Six months after suffering through “I Love You, Beth Cooper,” it continues to stun me that this trainwreck was directed by Chris Columbus. Chris Columbus! Well, off days do occur and mistakes happen to everyone. It’s just a shame Columbus channeled so much energy and time into this nitwit teen comedy. Sure, jagged shards of slapstick that made Columbus an ‘80’s screenwriting legend are on vivid display throughout the film, they’re just not as amusingly mounted or brightly performed. A sour, abortive endeavor at meaningful adolescent farce, “I Love You, Beth Cooper” was infuriatingly grabby and tirelessly moronic, just not the good kind of moronic. It’s more the “end it now, lord” type, where every minute watching the film feels like an eternity.

Fired Up!

Another teen-centric comedy lands on the worst-of list, only here the smart-aleck adolescents are played by a pair of repugnant 30-year-old actors. Not as much mean-spirited as it was excruciatingly humorless (OK, it was mean-spirited too), “Fired Up!” also had the misfortune of being a cheerleader comedy at a time when the genre has already coughed up every possible variation of underdog triumph. Not only was the film decidedly laugh-free, it tendered perhaps the most clichéd script of the year. “Fired Up!” was an easy film to loathe, yet impossible to forget. No matter how hard I try.

The Last House on the Left

There was an arch pitch of doom to the “The Last House on the Left” remake that swerved it away from an undemanding serving of backwoods intensity, refocusing the nervous energy toward despicable and lazy shock value. It’s one thing to be unsettled, but this update of Wes Craven’s 1972 oddball cult classic felt the need to punish the viewer with repetitive images of bodily violation, including a needlessly extended, grab-the-Purell depiction of rape. The original film was hardly a jaunt to “Mister Rogers’ Neighborhood,” but it had a certain glaze of social commentary to it that made sense of the indescribable ultraviolence. This second helping of fetid rage revels in ugliness for no tangible reason, served up by a team of actors incapable of conveying any sort of compelling menace without spewing chunks of ham. Coin-rubbing genre opportunism never felt so utterly contemptible.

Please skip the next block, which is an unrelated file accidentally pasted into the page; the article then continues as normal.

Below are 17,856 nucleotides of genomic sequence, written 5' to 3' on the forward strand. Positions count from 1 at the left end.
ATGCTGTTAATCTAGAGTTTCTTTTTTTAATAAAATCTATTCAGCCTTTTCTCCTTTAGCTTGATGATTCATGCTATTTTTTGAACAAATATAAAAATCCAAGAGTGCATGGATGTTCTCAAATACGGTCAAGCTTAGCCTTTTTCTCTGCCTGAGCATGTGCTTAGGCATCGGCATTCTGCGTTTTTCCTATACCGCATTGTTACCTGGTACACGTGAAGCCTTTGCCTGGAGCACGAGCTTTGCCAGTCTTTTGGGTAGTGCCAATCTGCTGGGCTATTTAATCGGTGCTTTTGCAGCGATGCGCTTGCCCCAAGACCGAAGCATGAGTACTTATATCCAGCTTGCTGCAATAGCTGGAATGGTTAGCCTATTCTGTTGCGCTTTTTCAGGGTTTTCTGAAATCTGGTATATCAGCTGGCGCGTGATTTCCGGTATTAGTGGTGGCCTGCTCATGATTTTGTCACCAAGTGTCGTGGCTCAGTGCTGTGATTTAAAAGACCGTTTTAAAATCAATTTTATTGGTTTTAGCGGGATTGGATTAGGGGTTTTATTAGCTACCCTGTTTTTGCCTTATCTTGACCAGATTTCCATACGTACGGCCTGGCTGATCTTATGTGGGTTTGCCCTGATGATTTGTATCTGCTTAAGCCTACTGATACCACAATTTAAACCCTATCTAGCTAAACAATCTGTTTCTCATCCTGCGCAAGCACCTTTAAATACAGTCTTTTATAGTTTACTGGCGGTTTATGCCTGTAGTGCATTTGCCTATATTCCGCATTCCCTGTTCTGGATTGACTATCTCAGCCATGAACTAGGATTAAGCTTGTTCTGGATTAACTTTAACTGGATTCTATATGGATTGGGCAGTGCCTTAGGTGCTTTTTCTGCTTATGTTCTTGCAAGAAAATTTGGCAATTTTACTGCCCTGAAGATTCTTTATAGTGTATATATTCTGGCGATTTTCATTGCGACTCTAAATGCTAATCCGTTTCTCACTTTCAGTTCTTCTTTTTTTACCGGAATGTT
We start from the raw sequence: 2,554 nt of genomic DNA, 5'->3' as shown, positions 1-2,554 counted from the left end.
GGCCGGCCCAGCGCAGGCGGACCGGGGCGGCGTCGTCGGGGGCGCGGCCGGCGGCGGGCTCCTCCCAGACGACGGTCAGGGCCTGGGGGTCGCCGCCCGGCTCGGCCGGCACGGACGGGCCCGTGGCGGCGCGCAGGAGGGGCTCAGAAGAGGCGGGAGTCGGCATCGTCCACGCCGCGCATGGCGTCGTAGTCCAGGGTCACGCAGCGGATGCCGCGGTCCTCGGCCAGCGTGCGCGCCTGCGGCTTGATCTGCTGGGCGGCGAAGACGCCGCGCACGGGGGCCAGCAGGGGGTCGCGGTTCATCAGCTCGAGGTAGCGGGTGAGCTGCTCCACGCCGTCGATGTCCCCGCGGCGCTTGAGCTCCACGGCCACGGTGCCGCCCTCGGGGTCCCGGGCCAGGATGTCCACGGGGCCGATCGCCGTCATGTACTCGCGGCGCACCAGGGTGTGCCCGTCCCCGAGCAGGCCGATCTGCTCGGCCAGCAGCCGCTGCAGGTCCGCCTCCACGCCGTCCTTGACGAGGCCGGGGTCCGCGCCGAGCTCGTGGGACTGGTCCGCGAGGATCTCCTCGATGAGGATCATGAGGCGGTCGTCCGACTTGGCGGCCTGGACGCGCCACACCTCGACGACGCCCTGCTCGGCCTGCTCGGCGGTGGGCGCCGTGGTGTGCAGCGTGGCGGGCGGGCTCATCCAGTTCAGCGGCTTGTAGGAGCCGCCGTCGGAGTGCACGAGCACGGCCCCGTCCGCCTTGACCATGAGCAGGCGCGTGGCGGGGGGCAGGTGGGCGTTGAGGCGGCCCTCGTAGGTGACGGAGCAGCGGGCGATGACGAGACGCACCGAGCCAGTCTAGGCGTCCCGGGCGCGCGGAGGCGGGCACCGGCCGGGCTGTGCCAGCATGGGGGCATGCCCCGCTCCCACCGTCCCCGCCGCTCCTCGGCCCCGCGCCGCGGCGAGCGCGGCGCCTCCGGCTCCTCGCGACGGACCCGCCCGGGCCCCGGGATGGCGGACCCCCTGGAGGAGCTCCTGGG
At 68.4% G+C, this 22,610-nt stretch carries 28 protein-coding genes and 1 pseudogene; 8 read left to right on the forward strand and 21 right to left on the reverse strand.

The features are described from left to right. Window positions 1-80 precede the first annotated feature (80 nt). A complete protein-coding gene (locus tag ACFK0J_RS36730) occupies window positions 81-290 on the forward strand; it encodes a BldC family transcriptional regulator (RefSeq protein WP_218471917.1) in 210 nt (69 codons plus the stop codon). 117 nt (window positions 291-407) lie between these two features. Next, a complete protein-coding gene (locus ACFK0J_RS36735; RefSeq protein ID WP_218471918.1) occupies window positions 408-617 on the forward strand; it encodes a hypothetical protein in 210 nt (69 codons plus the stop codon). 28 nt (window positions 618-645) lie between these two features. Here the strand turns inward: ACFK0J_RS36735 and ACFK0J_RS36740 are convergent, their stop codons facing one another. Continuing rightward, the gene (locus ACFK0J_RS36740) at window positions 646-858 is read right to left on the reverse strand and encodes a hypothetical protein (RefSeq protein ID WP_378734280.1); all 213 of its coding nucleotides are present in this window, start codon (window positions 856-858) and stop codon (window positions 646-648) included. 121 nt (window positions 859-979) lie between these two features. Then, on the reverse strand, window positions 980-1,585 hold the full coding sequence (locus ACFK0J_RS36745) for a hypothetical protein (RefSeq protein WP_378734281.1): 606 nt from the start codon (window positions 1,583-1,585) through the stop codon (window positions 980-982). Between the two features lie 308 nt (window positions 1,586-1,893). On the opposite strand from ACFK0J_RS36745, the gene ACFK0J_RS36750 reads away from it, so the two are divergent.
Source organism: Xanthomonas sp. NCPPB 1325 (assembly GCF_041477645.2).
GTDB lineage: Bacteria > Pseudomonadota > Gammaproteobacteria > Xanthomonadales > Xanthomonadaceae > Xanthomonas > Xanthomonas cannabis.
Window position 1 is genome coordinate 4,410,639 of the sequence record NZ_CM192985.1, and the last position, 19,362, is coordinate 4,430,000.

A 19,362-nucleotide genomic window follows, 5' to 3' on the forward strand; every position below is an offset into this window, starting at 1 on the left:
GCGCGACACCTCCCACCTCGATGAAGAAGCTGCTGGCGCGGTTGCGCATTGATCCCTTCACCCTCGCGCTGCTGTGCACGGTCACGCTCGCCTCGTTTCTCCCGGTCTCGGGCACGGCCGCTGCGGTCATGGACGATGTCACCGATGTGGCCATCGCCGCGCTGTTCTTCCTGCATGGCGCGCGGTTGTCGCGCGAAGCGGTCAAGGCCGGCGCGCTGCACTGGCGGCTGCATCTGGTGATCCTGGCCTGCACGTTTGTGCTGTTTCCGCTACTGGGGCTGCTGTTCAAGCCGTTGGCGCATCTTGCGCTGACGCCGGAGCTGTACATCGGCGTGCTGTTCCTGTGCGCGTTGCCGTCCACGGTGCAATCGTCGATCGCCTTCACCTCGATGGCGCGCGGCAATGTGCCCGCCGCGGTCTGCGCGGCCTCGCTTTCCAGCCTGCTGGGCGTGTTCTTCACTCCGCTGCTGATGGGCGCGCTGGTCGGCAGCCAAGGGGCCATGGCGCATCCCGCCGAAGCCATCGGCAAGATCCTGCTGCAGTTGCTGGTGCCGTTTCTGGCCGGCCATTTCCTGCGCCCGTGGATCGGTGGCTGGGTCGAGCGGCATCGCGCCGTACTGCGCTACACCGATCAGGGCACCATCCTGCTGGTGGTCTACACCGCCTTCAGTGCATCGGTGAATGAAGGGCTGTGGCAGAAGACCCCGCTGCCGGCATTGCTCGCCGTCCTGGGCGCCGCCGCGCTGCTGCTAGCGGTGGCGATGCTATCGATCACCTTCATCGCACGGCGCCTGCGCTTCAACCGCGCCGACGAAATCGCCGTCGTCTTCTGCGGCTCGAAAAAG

Sorority Row

Horror film stupidity found a fertile breeding ground in “Sorority Row,” only this slasher snoozer had the ear-bursting novelty of casting an armada of squealing actresses to assist in selling the tedious hysteria. Expectedly brainless, but stunningly strident, this (of course) remake went soft on the chills and hardcore with the inanity, inducing headaches and quaking urges to sprint from the theater early as it went about its business slicing apart co-eds, encouraging dreadful amounts of overacting.

Did You Hear About the Morgans?

Now here’s an eleventh-hour entry on the worst-of list, fitted for a slot due to its hateful attitude toward Midwestern culture and beaming spotlight on an unbearably screeching performance from Sarah Jessica Parker. Perhaps one or the other is tolerable, but both? I’d rather endure an evening of MTV programming. From start to finish, “Did You Hear About the Morgans?” drags its insufferable, bloated self around, offering characters of insignificant emotional value, mean-spirited jokes aimed at a state (Wyoming) that doesn’t deserve the beating, and furthers the cinematic obsolescence of Hugh Grant, who appears to have officially given up on life during the course of this film. The fact that this grueling picture contains no laughs whatsoever is the least of its problems.